2
Xarin
70d

I've gotten started with web dev in the past and learned HTML and CSS and started learning JS but I never could understand what I could use for a code editor to practice and pretty much forgot all of that stuff. Now I'm trying to learn Python, but what's pissing me off is paying for a phone app that doesn't teach you to write code in these lessons, rather interactive multiple choice questions and "put this in the right order". sequences. This is not learning for me, this is informing. Which is info I don't retain. And If i'm paying for it why is there so little to these lessons? Barely covering anything. I've done every lesson Mimo had for python but it didn't really explain the practicality of what it was teaching me and they skipped a lot of shit. Changing the pace of the lesson from Print this and that and heavily explain the most basic stuff 3x over to only explaining the more advanced stuff one fucking time.

I would really like learning python while being walked through a project as a lesson. Teach the terminology, structure, application, process, rinse and repeat, and outcome all in one. With a project target to look forward to. I need a goal to keep my interest.

So far all I know about python is its a programming language used to create Youtube. And I'm trying to learn it because I keep reading that its the recommended starting line. But I need to be able to visualize what this code can be used for. Explanations in terminology I haven't been taught yet just frustrates me. And I read everyone's posts and see many people mention being frustrated, but I haven't even started coding yet. Feel free to comment and redirect me to page that can help. Links are appreciated. Nay, encouraged!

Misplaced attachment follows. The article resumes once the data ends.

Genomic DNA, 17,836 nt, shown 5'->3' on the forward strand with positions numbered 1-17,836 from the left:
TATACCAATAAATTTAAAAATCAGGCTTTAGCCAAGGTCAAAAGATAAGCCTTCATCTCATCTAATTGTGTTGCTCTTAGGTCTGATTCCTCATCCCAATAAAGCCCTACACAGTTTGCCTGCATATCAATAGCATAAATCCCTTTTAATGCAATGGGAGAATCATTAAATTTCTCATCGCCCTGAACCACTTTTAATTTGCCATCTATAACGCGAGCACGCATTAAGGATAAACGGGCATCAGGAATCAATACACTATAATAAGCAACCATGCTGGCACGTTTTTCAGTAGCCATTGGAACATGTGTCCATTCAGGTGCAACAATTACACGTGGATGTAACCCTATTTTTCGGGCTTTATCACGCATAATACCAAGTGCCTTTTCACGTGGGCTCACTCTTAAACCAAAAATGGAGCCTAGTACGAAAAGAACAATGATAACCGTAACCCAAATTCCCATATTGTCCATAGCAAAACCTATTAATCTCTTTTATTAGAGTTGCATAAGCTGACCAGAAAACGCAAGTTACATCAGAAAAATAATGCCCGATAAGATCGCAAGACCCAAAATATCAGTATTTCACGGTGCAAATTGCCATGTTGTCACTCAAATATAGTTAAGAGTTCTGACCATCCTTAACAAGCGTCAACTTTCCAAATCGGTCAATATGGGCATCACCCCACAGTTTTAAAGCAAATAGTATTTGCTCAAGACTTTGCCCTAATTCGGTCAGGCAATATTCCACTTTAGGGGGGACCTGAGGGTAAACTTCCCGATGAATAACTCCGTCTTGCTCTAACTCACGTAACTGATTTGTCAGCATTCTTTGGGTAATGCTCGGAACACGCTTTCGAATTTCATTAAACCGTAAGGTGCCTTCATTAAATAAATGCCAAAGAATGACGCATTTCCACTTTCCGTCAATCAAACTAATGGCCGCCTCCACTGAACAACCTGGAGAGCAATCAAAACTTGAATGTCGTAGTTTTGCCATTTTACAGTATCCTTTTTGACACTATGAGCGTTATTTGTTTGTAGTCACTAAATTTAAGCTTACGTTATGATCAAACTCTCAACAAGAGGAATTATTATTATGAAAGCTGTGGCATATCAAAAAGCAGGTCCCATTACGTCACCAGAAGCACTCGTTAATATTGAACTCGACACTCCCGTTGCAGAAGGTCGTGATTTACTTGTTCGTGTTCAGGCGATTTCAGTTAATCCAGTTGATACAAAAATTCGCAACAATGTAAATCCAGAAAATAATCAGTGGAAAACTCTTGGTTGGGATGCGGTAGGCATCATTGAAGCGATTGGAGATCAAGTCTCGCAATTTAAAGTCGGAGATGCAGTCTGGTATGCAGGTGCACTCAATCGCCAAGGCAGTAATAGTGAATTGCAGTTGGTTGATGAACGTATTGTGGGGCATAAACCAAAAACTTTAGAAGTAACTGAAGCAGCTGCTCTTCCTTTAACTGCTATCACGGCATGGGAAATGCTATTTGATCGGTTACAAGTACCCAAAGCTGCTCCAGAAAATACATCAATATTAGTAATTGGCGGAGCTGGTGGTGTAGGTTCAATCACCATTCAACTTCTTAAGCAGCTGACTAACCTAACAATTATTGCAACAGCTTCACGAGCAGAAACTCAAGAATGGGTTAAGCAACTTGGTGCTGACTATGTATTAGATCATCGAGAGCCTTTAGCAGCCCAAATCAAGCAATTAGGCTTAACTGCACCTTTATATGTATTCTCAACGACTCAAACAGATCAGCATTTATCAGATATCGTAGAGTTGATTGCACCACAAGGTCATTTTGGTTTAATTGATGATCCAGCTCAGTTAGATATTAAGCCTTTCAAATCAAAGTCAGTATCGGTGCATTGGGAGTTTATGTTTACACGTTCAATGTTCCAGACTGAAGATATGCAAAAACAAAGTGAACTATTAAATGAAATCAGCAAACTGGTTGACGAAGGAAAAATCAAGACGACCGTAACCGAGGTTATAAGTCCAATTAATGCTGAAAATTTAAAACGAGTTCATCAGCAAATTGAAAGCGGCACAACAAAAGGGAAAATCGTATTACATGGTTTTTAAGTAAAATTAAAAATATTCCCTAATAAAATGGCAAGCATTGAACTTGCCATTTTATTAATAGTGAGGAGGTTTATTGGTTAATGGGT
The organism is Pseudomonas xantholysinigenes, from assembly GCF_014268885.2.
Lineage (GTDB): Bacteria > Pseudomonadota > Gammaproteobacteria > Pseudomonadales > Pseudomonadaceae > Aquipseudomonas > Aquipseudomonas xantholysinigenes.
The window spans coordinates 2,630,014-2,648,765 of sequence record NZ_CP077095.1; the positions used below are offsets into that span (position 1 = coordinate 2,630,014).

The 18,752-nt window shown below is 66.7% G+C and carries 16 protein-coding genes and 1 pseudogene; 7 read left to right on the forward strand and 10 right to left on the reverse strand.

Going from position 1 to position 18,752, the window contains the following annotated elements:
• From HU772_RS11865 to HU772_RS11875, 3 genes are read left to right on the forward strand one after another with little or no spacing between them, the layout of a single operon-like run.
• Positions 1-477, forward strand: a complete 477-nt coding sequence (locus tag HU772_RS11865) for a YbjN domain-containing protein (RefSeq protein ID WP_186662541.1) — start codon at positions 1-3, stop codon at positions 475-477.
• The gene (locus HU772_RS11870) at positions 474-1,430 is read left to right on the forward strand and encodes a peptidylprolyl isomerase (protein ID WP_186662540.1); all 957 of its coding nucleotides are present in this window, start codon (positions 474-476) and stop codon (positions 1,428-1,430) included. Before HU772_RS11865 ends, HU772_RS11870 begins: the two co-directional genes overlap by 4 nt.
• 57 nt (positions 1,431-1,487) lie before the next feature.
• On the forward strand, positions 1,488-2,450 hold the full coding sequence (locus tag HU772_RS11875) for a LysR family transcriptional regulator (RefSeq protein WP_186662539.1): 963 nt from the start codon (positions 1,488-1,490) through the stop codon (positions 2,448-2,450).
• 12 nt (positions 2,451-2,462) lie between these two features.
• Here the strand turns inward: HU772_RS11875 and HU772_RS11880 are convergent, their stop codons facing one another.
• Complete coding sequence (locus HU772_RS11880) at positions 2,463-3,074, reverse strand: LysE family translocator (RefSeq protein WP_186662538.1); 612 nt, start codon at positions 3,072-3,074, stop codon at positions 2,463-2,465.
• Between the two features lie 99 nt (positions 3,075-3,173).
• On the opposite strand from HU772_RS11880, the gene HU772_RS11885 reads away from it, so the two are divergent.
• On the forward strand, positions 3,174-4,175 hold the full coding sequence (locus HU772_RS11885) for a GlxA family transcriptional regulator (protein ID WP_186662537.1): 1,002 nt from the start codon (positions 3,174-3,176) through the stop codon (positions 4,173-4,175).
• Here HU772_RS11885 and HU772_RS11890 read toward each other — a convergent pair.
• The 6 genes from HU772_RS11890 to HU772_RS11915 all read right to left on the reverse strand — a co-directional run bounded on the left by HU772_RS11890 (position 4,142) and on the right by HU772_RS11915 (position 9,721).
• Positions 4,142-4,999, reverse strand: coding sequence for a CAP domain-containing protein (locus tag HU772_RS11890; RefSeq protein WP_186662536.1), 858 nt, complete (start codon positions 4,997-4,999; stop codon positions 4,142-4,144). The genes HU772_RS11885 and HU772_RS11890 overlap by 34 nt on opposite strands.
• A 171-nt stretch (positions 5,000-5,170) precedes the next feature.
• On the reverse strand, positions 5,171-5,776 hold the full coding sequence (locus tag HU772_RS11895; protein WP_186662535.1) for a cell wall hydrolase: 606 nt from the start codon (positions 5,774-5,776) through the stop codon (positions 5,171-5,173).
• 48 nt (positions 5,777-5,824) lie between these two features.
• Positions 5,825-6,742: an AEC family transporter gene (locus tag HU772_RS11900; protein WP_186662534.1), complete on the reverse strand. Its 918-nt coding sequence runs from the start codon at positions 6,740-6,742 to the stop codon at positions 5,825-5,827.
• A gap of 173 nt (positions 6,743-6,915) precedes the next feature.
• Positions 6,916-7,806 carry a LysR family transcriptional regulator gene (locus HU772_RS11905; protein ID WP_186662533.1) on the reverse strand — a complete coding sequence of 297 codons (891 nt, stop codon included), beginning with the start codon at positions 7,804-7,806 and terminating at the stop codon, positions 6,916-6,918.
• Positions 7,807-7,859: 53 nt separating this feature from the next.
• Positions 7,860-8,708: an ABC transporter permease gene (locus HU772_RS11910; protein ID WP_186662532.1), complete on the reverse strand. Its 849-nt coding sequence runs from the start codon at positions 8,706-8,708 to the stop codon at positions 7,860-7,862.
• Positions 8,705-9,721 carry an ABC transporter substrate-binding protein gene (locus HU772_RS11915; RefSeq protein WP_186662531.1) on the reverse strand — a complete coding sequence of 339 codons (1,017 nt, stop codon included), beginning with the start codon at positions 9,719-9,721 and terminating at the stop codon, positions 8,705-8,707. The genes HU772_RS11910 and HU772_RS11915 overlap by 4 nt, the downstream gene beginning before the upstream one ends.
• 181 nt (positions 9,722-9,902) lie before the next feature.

Comments
  • 2
    Best tutorials are on youtube and theyre free. Throw in a textbook or two and you'll be fine. Udemy is great too just make sure the course is from a proper dev
  • 0
    @simpleJack How do i check Udemy for authenticity?
  • 0
    @Xarin You don't really. I have a bunch of devs on youtube I watch their videos and I find them to be good so I checked out what Udemy courses they have authored
  • 0
    Welcome to DR!
  • 0
    Get yourself textbooks if you are serious about learning. For code editors try something cross-platform like Atom, VS Code or Sublime Text. Don't forget to sign up for a Stack Overflow account!
  • 0
    I dont really agree with textbooks. Sure they are made very well but at the rate web dev is evolving they can become horribly outdated very quickly
  • 0
    For learning new technologies, textbooks are a fail but for learning fundamental concepts about a domain I find them quite comprehensive. An example for me would be an introduction to the lambda calculus for example. I found published texts far more effective in covering the relevant material compared to anything I had watched online. For anything technology specific I only look to textbooks and videos if the official documentation still leaves me confused
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